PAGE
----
from Dangerous Minds:
A couple of years ago, a Dutch talk show on the Nederland 3 channel called De Wereld Draait Door (“The World Keeps Turning”; can also mean “The World Is Going Crazy”) tried an experiment, broadcasting for 12 weeks a soap opera in which all of the characters—and actors—have Down syndrome. The show is called Downistie (punning on Dynasty; this may be obvious but I didn’t really get it); each episode lasts three minutes.
The show has been both popular and controversial, according to reports. De Wereld Draait Door has been described on Wikipedia as a talk show with “news, information, television bloopers and general entertainment,” plus “every day there’s a live performance of a band in the studio.” It sounds a little like The Daily Show. So perhaps, even if Downistie is meant “seriously,” it’s a little as if it appeared at the end of, say, Conan. Boosters have touted the fact that the viewership is as high as a million people per episode—no mean feat in a country of 16 million people—but it’s unclear how many of those people were already watching De Wereld Draait Door anyway.
According to the Greetings from Holland blog, the actress who plays housewife and mom “Vicky” is named Sara van Ketel. She says (translation cleaned up a little):
I didn’t have to do auditions, I simply can act. I just want to be famous. I have always wanted it. I am already, a bit. In the supermarket or in the subway, people ask me, “Were you on TV?” And then I answer, “It is possible” ... I think it is great that I act only with other people with a handicap. They are all my friends. Maybe other people think this is a crazy project, but I think it is quite normal. And we cannot do anything to change the fact that we have the Down Syndrome, right? I have suffered from bullies, mostly kids, who scream on the street: “mongoloid!” But I do not scream anything back. ... I do not kiss during the footage. I think it is not appropriate. I only kiss my real boyfriend in my real life. I have already watched some scenes on the television. I am enormously proud of myself.The idea of a show with only people with Down syndrome is rather charming. What ends up being a true mind-bender is that it posits a world in which everyone has Down syndrome—all doctors, everyone at the gym, and so on. In this world, it’s the norm. Insofar as people without Down syndrome find the show humorous, part of the mirth may arise out of the depiction of such conniving, venal, and spiteful activities in people who are not generally depicted as partaking in such emotions. The show is nothing if not self-conscious—in the subtitled clip, the prognosis of an expected baby who may not have Down syndrome is treated as a crisis. Now that’s radical.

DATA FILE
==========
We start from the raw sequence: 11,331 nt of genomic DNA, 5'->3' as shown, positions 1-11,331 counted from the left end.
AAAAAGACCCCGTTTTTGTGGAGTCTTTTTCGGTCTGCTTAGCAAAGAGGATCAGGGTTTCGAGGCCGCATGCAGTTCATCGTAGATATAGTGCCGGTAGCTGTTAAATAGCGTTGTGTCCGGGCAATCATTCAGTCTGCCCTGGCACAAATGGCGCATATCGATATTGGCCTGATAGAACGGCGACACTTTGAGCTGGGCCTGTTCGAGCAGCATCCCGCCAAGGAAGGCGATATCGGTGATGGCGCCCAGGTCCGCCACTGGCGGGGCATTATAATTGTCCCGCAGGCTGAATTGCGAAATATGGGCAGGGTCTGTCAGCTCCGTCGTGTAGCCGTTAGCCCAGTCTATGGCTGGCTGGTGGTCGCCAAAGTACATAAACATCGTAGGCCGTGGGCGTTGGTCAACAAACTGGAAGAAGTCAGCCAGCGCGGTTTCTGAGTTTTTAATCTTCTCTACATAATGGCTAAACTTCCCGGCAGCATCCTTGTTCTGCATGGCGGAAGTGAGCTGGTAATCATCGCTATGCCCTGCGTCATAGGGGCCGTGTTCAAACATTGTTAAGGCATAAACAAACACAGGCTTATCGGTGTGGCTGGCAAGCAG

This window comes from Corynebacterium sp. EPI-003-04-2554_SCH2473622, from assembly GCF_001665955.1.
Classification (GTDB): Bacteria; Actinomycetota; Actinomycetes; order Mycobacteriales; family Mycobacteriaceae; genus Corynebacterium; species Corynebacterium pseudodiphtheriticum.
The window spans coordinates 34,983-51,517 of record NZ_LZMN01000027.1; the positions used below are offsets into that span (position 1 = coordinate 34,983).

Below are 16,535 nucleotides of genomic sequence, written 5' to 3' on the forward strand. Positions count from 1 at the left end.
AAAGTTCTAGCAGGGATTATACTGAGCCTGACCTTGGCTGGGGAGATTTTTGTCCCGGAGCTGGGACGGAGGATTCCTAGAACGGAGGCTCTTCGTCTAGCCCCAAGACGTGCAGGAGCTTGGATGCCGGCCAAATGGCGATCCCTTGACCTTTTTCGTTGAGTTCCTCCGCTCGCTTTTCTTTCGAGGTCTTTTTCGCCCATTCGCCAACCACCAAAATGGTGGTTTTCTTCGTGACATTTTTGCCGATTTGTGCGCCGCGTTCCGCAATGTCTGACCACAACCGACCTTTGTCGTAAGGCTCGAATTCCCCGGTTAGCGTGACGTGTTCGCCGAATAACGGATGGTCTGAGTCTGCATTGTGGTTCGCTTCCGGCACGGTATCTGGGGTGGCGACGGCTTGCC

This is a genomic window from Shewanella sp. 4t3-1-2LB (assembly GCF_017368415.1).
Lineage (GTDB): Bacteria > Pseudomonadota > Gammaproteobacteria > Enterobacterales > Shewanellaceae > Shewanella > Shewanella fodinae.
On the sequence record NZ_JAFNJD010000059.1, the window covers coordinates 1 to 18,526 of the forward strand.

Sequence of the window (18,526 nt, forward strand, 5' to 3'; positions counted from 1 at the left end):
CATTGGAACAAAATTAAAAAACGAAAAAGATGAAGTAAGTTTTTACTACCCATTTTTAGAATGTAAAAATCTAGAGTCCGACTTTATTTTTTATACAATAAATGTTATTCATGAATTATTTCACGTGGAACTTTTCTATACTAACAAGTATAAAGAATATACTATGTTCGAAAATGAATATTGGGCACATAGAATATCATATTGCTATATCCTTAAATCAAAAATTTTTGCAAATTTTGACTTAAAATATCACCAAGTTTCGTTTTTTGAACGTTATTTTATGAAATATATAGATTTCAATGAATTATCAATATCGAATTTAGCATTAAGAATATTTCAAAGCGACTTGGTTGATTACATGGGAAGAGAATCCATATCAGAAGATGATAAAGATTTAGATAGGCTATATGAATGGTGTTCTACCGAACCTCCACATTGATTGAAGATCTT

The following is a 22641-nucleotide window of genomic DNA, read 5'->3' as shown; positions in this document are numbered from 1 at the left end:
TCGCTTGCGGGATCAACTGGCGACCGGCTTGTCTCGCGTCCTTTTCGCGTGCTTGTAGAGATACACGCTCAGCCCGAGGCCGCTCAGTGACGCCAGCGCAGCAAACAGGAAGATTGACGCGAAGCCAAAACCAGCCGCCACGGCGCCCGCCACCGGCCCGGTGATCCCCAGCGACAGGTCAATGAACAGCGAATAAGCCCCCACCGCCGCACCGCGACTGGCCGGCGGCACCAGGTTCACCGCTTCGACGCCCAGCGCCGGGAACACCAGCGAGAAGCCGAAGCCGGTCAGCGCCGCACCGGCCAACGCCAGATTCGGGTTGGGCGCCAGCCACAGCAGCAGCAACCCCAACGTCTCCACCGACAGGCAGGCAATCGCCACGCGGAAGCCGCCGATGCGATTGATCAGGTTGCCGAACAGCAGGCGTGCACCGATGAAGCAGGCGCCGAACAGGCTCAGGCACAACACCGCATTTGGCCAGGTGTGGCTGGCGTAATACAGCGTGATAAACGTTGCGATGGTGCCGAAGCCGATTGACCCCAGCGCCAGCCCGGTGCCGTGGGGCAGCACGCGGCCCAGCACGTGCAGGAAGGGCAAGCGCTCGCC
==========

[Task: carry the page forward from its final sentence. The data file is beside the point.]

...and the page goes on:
Here’s a trailer, jammed with drama:
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